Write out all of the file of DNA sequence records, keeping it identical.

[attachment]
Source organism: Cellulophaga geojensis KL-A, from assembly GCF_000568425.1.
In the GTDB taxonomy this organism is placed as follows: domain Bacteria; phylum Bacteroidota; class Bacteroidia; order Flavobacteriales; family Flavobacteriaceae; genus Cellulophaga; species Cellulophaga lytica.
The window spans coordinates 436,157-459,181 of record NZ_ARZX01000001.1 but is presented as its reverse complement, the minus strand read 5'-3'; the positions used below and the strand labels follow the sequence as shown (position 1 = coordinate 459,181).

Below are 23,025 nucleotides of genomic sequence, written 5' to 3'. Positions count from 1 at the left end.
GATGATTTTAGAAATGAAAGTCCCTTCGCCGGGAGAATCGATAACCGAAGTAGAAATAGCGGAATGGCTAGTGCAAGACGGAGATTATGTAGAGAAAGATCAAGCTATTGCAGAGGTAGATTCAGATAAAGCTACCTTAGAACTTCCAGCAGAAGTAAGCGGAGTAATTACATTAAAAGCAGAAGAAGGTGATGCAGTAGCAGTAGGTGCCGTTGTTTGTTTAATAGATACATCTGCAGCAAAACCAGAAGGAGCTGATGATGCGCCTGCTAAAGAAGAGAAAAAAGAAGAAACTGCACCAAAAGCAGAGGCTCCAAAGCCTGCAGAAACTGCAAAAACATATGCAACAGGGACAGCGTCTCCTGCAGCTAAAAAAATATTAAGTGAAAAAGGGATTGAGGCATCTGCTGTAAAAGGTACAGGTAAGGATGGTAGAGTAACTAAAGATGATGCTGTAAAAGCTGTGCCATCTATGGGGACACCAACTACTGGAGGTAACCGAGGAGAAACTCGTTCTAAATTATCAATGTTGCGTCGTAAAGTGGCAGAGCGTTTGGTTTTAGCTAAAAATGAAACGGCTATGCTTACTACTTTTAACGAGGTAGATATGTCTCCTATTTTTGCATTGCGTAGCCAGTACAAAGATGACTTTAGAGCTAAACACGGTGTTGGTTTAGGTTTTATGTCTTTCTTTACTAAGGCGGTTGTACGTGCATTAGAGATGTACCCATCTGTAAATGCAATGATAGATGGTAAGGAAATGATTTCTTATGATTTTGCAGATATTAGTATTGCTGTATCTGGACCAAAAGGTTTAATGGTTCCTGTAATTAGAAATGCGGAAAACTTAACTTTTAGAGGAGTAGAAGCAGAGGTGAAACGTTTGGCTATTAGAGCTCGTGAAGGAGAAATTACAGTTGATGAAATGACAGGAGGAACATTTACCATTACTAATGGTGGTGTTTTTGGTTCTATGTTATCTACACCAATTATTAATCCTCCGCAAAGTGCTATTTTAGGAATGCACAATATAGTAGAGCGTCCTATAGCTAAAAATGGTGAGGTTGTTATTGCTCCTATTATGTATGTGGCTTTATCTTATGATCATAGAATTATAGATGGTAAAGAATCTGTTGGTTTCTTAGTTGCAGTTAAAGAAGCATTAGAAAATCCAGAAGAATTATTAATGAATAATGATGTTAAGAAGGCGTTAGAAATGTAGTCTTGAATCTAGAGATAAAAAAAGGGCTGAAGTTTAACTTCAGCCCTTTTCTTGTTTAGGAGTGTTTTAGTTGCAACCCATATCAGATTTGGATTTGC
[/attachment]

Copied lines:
Source organism: Cellulophaga geojensis KL-A, from assembly GCF_000568425.1.
In the GTDB taxonomy this organism is placed as follows: domain Bacteria; phylum Bacteroidota; class Bacteroidia; order Flavobacteriales; family Flavobacteriaceae; genus Cellulophaga; species Cellulophaga lytica.
The window spans coordinates 436,157-459,181 of record NZ_ARZX01000001.1 but is presented as its reverse complement, the minus strand read 5'-3'; the positions used below and the strand labels follow the sequence as shown (position 1 = coordinate 459,181).

Below are 23,025 nucleotides of genomic sequence, written 5' to 3'. Positions count from 1 at the left end.
GATGATTTTAGAAATGAAAGTCCCTTCGCCGGGAGAATCGATAACCGAAGTAGAAATAGCGGAATGGCTAGTGCAAGACGGAGATTATGTAGAGAAAGATCAAGCTATTGCAGAGGTAGATTCAGATAAAGCTACCTTAGAACTTCCAGCAGAAGTAAGCGGAGTAATTACATTAAAAGCAGAAGAAGGTGATGCAGTAGCAGTAGGTGCCGTTGTTTGTTTAATAGATACATCTGCAGCAAAACCAGAAGGAGCTGATGATGCGCCTGCTAAAGAAGAGAAAAAAGAAGAAACTGCACCAAAAGCAGAGGCTCCAAAGCCTGCAGAAACTGCAAAAACATATGCAACAGGGACAGCGTCTCCTGCAGCTAAAAAAATATTAAGTGAAAAAGGGATTGAGGCATCTGCTGTAAAAGGTACAGGTAAGGATGGTAGAGTAACTAAAGATGATGCTGTAAAAGCTGTGCCATCTATGGGGACACCAACTACTGGAGGTAACCGAGGAGAAACTCGTTCTAAATTATCAATGTTGCGTCGTAAAGTGGCAGAGCGTTTGGTTTTAGCTAAAAATGAAACGGCTATGCTTACTACTTTTAACGAGGTAGATATGTCTCCTATTTTTGCATTGCGTAGCCAGTACAAAGATGACTTTAGAGCTAAACACGGTGTTGGTTTAGGTTTTATGTCTTTCTTTACTAAGGCGGTTGTACGTGCATTAGAGATGTACCCATCTGTAAATGCAATGATAGATGGTAAGGAAATGATTTCTTATGATTTTGCAGATATTAGTATTGCTGTATCTGGACCAAAAGGTTTAATGGTTCCTGTAATTAGAAATGCGGAAAACTTAACTTTTAGAGGAGTAGAAGCAGAGGTGAAACGTTTGGCTATTAGAGCTCGTGAAGGAGAAATTACAGTTGATGAAATGACAGGAGGAACATTTACCATTACTAATGGTGGTGTTTTTGGTTCTATGTTATCTACACCAATTATTAATCCTCCGCAAAGTGCTATTTTAGGAATGCACAATATAGTAGAGCGTCCTATAGCTAAAAATGGTGAGGTTGTTATTGCTCCTATTATGTATGTGGCTTTATCTTATGATCATAGAATTATAGATGGTAAAGAATCTGTTGGTTTCTTAGTTGCAGTTAAAGAAGCATTAGAAAATCCAGAAGAATTATTAATGAATAATGATGTTAAGAAGGCGTTAGAAATGTAGTCTTGAATCTAGAGATAAAAAAAGGGCTGAAGTTTAACTTCAGCCCTTTTCTTGTTTAGGAGTGTTTTAGTTGCAACCCATATCAGATTTGGATTTGC